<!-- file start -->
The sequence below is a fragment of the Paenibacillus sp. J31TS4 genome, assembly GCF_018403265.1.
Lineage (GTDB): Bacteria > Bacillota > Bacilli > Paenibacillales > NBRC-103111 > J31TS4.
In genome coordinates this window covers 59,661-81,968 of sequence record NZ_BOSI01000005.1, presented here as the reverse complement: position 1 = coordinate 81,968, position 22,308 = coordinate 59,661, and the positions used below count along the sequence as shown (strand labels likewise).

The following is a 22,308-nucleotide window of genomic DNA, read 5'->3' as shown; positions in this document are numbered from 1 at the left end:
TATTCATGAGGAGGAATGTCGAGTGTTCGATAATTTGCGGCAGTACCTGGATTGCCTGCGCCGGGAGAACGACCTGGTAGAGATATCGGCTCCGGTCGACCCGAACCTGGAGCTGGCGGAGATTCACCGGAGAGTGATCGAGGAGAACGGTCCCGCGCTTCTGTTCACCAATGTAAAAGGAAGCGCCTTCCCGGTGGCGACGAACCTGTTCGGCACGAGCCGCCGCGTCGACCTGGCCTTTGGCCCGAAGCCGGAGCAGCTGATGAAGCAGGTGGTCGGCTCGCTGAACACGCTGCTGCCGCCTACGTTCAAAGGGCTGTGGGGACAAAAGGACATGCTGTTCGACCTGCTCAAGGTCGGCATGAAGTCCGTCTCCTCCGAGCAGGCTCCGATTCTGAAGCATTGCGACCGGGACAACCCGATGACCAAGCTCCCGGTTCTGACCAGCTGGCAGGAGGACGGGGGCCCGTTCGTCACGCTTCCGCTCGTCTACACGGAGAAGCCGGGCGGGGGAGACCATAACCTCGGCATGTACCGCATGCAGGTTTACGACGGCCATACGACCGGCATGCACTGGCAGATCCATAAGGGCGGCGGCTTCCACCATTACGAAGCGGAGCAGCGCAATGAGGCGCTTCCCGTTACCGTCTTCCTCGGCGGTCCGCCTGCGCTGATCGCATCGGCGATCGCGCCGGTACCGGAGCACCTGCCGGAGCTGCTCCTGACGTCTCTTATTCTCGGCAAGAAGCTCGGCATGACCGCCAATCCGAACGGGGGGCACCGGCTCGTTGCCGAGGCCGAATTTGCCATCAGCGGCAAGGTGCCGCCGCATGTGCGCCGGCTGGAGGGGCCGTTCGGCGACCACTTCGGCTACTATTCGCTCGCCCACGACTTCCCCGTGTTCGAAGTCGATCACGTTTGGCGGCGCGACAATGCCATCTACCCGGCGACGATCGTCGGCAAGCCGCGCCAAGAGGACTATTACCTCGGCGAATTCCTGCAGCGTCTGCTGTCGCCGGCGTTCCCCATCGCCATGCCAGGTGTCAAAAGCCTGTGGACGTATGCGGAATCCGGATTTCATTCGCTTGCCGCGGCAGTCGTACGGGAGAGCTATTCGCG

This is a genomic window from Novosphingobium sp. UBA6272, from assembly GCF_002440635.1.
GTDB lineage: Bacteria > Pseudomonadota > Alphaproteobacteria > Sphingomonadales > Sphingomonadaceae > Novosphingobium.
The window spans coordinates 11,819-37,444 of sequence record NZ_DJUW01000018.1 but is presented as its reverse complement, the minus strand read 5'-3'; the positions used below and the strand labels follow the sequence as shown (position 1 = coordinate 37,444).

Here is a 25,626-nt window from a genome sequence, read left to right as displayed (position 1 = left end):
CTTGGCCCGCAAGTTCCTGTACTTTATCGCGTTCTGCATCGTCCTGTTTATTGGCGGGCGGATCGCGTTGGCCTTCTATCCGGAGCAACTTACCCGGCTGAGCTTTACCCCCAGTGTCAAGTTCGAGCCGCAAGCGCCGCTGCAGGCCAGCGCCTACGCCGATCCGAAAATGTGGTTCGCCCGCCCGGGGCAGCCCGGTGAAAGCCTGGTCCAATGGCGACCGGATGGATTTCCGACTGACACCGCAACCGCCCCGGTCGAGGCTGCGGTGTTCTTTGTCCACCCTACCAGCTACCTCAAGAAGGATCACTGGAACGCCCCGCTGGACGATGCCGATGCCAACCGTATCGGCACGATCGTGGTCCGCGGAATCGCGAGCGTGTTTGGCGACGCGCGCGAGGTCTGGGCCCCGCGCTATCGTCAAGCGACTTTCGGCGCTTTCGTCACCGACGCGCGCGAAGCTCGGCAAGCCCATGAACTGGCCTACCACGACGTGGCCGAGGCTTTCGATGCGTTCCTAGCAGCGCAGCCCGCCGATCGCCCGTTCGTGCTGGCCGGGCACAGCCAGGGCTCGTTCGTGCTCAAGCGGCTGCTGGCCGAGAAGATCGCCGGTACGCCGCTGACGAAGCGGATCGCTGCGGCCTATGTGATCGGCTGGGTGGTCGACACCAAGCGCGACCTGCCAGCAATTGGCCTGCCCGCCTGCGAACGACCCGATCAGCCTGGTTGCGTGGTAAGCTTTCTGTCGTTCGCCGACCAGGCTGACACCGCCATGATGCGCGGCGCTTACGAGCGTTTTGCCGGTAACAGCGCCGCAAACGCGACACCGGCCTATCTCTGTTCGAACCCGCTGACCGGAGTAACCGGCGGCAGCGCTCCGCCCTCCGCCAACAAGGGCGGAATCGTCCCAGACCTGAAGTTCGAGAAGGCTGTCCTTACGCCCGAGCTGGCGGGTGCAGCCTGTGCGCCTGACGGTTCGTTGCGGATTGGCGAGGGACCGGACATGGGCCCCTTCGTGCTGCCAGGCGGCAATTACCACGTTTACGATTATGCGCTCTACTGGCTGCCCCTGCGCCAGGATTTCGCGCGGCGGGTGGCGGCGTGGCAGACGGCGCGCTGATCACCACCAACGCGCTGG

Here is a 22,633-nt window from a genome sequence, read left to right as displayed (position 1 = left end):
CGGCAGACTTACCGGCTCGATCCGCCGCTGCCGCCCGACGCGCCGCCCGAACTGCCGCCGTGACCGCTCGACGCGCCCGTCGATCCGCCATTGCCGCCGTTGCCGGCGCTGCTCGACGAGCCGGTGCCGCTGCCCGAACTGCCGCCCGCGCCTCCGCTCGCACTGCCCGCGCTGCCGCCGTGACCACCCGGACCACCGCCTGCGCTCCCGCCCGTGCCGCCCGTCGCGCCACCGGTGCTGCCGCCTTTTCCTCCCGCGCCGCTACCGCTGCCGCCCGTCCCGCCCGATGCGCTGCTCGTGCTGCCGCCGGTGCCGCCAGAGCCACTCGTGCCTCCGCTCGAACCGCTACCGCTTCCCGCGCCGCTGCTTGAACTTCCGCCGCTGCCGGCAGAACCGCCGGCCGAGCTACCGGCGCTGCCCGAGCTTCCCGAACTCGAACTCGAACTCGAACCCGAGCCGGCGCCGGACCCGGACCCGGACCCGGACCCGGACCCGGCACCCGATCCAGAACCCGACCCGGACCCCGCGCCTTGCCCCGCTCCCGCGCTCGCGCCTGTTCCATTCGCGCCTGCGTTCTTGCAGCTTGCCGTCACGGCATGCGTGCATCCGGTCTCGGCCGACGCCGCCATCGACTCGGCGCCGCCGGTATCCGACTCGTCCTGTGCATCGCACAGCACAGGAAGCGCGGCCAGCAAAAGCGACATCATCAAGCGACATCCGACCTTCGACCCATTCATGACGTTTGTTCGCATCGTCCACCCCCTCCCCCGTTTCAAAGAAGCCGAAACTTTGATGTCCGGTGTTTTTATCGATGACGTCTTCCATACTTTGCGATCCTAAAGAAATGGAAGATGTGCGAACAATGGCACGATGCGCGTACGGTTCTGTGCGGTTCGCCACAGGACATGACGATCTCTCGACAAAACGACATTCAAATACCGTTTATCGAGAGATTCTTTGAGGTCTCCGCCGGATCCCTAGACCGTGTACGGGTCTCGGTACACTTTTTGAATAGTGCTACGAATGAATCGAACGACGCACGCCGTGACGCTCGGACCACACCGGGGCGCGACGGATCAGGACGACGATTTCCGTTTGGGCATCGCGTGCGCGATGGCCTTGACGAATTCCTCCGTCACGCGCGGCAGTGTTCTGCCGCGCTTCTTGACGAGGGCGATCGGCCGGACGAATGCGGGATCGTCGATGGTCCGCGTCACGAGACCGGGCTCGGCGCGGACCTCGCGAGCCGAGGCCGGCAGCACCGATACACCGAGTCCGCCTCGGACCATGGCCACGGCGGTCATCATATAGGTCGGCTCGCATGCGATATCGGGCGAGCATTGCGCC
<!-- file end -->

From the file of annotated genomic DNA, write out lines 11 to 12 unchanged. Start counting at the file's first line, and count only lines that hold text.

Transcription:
Here is a 22,633-nt window from a genome sequence, read left to right as displayed (position 1 = left end):
CGGCAGACTTACCGGCTCGATCCGCCGCTGCCGCCCGACGCGCCGCCCGAACTGCCGCCGTGACCGCTCGACGCGCCCGTCGATCCGCCATTGCCGCCGTTGCCGGCGCTGCTCGACGAGCCGGTGCCGCTGCCCGAACTGCCGCCCGCGCCTCCGCTCGCACTGCCCGCGCTGCCGCCGTGACCACCCGGACCACCGCCTGCGCTCCCGCCCGTGCCGCCCGTCGCGCCACCGGTGCTGCCGCCTTTTCCTCCCGCGCCGCTACCGCTGCCGCCCGTCCCGCCCGATGCGCTGCTCGTGCTGCCGCCGGTGCCGCCAGAGCCACTCGTGCCTCCGCTCGAACCGCTACCGCTTCCCGCGCCGCTGCTTGAACTTCCGCCGCTGCCGGCAGAACCGCCGGCCGAGCTACCGGCGCTGCCCGAGCTTCCCGAACTCGAACTCGAACTCGAACCCGAGCCGGCGCCGGACCCGGACCCGGACCCGGACCCGGACCCGGCACCCGATCCAGAACCCGACCCGGACCCCGCGCCTTGCCCCGCTCCCGCGCTCGCGCCTGTTCCATTCGCGCCTGCGTTCTTGCAGCTTGCCGTCACGGCATGCGTGCATCCGGTCTCGGCCGACGCCGCCATCGACTCGGCGCCGCCGGTATCCGACTCGTCCTGTGCATCGCACAGCACAGGAAGCGCGGCCAGCAAAAGCGACATCATCAAGCGACATCCGACCTTCGACCCATTCATGACGTTTGTTCGCATCGTCCACCCCCTCCCCCGTTTCAAAGAAGCCGAAACTTTGATGTCCGGTGTTTTTATCGATGACGTCTTCCATACTTTGCGATCCTAAAGAAATGGAAGATGTGCGAACAATGGCACGATGCGCGTACGGTTCTGTGCGGTTCGCCACAGGACATGACGATCTCTCGACAAAACGACATTCAAATACCGTTTATCGAGAGATTCTTTGAGGTCTCCGCCGGATCCCTAGACCGTGTACGGGTCTCGGTACACTTTTTGAATAGTGCTACGAATGAATCGAACGACGCACGCCGTGACGCTCGGACCACACCGGGGCGCGACGGATCAGGACGACGATTTCCGTTTGGGCATCGCGTGCGCGATGGCCTTGACGAATTCCTCCGTCACGCGCGGCAGTGTTCTGCCGCGCTTCTTGACGAGGGCGATCGGCCGGACGAATGCGGGATCGTCGATGGTCCGCGTCACGAGACCGGGCTCGGCGCGGACCTCGCGAGCCGAGGCCGGCAGCACCGATACACCGAGTCCGCCTCGGACCATGGCCACGGCGGTCATCATATAGGTCGGCTCGCATGCGATATCGGGCGAGCATTGCGCC